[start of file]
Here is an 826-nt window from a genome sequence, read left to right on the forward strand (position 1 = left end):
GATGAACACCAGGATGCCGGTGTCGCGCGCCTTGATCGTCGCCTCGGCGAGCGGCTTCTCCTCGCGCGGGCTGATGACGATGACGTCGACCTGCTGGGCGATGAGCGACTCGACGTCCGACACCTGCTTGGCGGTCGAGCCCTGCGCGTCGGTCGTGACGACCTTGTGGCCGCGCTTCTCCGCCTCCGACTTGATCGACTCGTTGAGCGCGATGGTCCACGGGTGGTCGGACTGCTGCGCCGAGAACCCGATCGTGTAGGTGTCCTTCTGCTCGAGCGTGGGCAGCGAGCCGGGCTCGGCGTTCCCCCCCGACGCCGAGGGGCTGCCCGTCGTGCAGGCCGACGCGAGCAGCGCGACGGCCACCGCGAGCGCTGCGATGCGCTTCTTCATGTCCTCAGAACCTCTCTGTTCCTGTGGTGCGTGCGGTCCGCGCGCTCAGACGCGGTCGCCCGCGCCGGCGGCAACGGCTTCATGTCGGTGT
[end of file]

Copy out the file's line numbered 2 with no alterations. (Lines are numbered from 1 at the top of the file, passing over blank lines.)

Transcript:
GATGAACACCAGGATGCCGGTGTCGCGCGCCTTGATCGTCGCCTCGGCGAGCGGCTTCTCCTCGCGCGGGCTGATGACGATGACGTCGACCTGCTGGGCGATGAGCGACTCGACGTCCGACACCTGCTTGGCGGTCGAGCCCTGCGCGTCGGTCGTGACGACCTTGTGGCCGCGCTTCTCCGCCTCCGACTTGATCGACTCGTTGAGCGCGATGGTCCACGGGTGGTCGGACTGCTGCGCCGAGAACCCGATCGTGTAGGTGTCCTTCTGCTCGAGCGTGGGCAGCGAGCCGGGCTCGGCGTTCCCCCCCGACGCCGAGGGGCTGCCCGTCGTGCAGGCCGACGCGAGCAGCGCGACGGCCACCGCGAGCGCTGCGATGCGCTTCTTCATGTCCTCAGAACCTCTCTGTTCCTGTGGTGCGTGCGGTCCGCGCGCTCAGACGCGGTCGCCCGCGCCGGCGGCAACGGCTTCATGTCGGTGT